In [18], we presented our approach to semantics-based service composition in the Bio-jETI platform. By integration of automatic service composition functionality into an intuitive, graphical process management framework, we maintained the usability of the latter for semantically aware workflow development. Furthermore, we could integrate services and domain knowledge from any kind of heterogeneous resource at any location, and were not restricted to any semantically annotated services of a particular platform. For the work presented in this paper, we used the PROPHETS (Process Realization and Optimization Platform using a Human-readable Expression of Temporal-logic Synthesis) extension of the Bio-jETI platform that simplifies workflow development in order to even reach biologists without programming background. PROPHETS seamlessly integrates automatic service composition into the jABC. It enhances the previous approaches by including more formal methodology, but with less of it being required for the user to know, thus enabling the system to be used by a wider range of users. These enhancement are in particular:

visualized/graphical semantic domain modeling.

loose specification within the process model.

non-formal specification of constraints using natural language templates, and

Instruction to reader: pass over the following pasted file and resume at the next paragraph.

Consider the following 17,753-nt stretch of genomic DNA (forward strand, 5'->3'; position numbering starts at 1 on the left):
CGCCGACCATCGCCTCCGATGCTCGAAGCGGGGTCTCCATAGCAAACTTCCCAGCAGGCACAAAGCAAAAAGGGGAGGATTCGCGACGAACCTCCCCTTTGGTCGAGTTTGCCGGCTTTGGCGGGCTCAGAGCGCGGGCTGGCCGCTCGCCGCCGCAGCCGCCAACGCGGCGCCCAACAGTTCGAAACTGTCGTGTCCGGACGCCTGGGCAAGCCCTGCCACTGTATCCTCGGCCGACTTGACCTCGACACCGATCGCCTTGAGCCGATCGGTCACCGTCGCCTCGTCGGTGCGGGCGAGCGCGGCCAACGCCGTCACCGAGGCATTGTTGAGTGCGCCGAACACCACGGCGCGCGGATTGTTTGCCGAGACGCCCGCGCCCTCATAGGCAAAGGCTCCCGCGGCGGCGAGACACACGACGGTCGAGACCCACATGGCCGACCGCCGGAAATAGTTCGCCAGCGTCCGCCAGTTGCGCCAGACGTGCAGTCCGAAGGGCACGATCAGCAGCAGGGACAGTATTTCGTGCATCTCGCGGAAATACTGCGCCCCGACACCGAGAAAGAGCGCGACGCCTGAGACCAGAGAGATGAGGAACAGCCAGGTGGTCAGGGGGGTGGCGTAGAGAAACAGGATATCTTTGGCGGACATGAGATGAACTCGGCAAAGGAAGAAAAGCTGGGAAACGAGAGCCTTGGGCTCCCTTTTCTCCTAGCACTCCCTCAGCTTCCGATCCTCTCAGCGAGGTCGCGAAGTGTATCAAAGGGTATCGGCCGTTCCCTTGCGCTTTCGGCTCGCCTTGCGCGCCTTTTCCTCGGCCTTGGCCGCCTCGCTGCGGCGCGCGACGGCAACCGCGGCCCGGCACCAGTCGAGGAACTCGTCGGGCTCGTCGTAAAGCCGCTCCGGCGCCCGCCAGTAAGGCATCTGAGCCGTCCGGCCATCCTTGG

automatic generation of model checking formulas (to check global properties processes).

Two roles are designed for using this extension. The domain modeler provides information on available services and a semantic classification of these services and their input and output types. The workflow designer is the one who uses the available services to model the processes. The following two subsections deal with one of those roles, respectively, while the subsequent ones give more detail on the synthesis method and verification concerns.

Domain modeling

The basis of the domain model is built by meta-information on services, which enhances the definition of jABC services regarding their abstract input/output behavior. Throughout our framework types are represented by symbolic names, thus abstracting from concrete implementations. Each service is characterized by two subsets of the set of all symbolic type names, namely input types and output types. The meta-information is stored as a separate file within the current project’s directory, which allows for the usage of a specialized nomenclature for different jABC projects, even though the included services might be the same.

Furthermore, the services and types can be classified using taxonomies. These taxonomies are expressed as ontologies in OWL format, where the concept Thing denotes the most general type or service, respectively. Using the is-a relation, additional semantic classifications can be added into the domain. The actual types and services are then represented as individuals that are related to one or more of those classifications by the instance-of relation. Although we also provide a seamlessly integrated graphical editor for these OWL files (Figures 1,2, 4 and 5), the domain modeler may use any OWL tool of his preference.